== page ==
Sherwood Brands created and patented a unique lollipop with a zipper stick for vending and then proceeded to develop the Zypperz candy novelty line around that concept for store sales.
The first Zypperz store products to be introduced are a unique collectible ring-shaped plastic holder and Zypperz lollipop that can be “zypped” out of the ring for licking and back in for storing, and a seasonal Zypperz Easter Hide and Seek Egg, each filled with an Easter Zypperz pop.
According to Paul Splitek, vice president of sales, the Zypperz concept was originally conceived for the lollipop un-friendly outlet of coin vending machines. “By offering the ‘magic’ of the Zypperz pop to consumers, Zypperz will create additional demand beyond that existing in vending for lollipops alone,” Splitek explains.
Wow factor vs. discretion
Two companies have created a premium product and hip packaging to help get their breath-freshening products noticed, although they went in opposite directions with their designs. M-1 Mints have a high-tech, attention-grabbing look, while Joco Brands, Corona Del Mar, Calif., opted for a sleek, but discreet package for its Jo Mints and Jo Citrus.
“We’re really attacking the mint category in a way that no one else is,” Marty Carmichael, president and creator of M-1 Mints, says. “We wanted to create a package so cool James Bond would use it. It looks so different and stylistic with the high-tech opening that it wows people.”
M-1 Mints from Martoon Inc., Kensington, Md., are ultra-premium mints packaged in a cosmetic-inspired sleek, black plastic container. The package uses an “autoglide power top system” that opens at the push of a button.
When creating Jo Mints and Jo Citrus, business partners and best friends Ashley Talbott and Heather LauBach wanted a product that was multi-functional and would appeal to both men and women. The subtle package with beveled edges and an interior mirror houses the upscale mints formulated with guarana to deliver an energy boost.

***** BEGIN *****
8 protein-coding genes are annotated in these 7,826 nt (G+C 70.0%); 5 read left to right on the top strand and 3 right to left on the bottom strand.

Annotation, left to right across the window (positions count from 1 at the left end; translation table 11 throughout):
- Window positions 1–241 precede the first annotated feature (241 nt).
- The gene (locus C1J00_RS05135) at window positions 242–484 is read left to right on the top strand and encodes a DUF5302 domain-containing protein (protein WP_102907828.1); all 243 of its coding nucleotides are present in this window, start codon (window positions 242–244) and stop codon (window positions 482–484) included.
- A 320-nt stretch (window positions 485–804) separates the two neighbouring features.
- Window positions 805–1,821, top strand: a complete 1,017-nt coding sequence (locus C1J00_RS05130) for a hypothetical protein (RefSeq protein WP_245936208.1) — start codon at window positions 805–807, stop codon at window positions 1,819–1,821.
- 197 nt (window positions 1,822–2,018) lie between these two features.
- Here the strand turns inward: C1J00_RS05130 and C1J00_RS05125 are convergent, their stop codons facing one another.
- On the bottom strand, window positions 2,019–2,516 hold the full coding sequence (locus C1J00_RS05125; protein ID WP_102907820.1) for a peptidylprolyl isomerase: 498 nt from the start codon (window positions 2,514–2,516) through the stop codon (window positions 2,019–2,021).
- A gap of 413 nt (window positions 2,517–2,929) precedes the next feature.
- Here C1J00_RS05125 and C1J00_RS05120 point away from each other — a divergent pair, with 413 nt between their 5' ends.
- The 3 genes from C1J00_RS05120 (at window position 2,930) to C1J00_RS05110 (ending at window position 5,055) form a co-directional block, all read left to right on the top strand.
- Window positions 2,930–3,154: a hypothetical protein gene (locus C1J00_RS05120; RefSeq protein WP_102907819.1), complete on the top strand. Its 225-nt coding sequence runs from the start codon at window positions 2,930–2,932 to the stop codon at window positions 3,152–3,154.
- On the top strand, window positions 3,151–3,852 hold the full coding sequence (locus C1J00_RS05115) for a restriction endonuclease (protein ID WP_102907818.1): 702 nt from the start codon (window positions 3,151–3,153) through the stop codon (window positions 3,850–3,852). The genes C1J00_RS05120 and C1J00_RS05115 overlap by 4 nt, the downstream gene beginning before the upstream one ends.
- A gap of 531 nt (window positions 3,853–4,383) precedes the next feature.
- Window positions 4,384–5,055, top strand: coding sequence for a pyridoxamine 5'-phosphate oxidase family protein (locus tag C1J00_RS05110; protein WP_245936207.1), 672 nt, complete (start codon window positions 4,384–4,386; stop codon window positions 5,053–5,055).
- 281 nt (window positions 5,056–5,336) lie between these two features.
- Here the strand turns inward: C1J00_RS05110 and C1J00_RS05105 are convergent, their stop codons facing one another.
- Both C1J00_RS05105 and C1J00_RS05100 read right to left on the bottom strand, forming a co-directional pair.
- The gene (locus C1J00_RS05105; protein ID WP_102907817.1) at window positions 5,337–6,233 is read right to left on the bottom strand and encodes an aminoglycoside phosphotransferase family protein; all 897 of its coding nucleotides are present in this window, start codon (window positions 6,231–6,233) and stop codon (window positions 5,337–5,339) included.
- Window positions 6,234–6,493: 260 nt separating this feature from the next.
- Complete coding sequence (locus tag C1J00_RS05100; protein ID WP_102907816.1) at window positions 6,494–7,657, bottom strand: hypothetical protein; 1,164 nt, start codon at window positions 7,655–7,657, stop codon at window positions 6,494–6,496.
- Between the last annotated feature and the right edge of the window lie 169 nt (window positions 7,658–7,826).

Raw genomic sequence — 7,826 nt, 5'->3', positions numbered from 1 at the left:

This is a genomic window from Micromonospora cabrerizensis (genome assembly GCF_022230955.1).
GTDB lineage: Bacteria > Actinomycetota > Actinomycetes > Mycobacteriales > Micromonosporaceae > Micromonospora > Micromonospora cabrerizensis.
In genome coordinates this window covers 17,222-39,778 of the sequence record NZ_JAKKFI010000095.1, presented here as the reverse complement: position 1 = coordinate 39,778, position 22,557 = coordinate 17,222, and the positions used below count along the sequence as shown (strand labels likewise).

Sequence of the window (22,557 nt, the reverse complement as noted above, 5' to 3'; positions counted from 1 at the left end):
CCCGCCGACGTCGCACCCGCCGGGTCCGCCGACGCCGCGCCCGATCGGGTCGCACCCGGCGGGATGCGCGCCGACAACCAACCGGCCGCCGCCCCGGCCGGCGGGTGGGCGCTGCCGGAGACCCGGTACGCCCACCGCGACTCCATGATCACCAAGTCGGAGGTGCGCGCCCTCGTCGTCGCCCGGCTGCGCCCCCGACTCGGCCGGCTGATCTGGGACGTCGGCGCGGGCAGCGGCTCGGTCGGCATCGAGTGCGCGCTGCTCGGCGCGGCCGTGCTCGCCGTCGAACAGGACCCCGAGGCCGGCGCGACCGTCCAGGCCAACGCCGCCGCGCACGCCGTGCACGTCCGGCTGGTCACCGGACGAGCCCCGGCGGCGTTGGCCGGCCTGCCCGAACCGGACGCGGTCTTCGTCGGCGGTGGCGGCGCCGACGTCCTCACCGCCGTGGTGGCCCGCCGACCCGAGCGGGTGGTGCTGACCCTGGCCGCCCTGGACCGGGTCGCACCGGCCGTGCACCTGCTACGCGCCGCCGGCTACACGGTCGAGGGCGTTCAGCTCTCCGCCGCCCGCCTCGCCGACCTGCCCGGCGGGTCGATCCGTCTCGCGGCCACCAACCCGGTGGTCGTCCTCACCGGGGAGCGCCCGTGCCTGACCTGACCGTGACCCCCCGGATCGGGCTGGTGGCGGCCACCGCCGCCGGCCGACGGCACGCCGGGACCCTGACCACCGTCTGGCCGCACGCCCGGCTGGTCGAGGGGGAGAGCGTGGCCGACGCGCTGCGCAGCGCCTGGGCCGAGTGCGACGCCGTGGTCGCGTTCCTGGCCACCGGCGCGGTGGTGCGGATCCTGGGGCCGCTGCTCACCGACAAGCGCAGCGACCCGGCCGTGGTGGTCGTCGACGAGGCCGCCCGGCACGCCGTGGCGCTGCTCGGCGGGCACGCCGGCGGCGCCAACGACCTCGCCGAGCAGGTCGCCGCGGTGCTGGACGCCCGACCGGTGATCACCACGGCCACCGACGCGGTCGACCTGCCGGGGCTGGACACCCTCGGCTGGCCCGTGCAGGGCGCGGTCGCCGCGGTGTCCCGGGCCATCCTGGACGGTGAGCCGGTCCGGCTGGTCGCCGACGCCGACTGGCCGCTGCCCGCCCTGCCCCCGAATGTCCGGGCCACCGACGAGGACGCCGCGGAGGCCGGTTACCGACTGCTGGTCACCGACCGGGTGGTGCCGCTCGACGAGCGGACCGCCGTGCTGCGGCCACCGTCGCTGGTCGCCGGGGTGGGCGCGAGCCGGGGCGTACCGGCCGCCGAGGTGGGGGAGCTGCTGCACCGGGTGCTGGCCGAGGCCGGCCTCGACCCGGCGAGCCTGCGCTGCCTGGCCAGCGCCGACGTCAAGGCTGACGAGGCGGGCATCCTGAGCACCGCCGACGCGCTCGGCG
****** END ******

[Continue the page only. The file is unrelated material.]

Joco Brands packages its Jo Citrus—made with zesty orange flavor and Vitamin C—in a sleek, platinum case with a mirror on the inside. The peppermint Jo Mint has a black package with a velvety texture on the top. With a suggested retail price of $3.49 and distribution thus far mainly in Los Angeles and Las Vegas, Jo Mints and Jo Citrus are targeted to trendsetters.
Packaging Power: Why It Will Matter More than Ever
With all the innovative packaging to be found in the mints category, it sometimes seems that in this segment, at least, packaging has outdistanced the contents. Is the future of candy all about the wrapper?
“That’s where we’re headed,” contends Bill Goodwin, president and creative director of Goodwin Design Group, Media, Pa. “We’re in a situation where there is nowhere else to go. Other places can make the product cheaper than we can, and we can’t fight on price. So we do things they cannot do.”
The package provides an opportunity for companies to stand out from the competitive crowd. When it’s done correctly, Goodwin explains, the design process takes the way consumers shop into consideration. “We know that people shop visually and form that experience into a narrative and make the decision based on the visual. It is a critical part of communicating effectively on the package, especially with age. The visual depiction should be familiar and distinguish what it is and how it works.”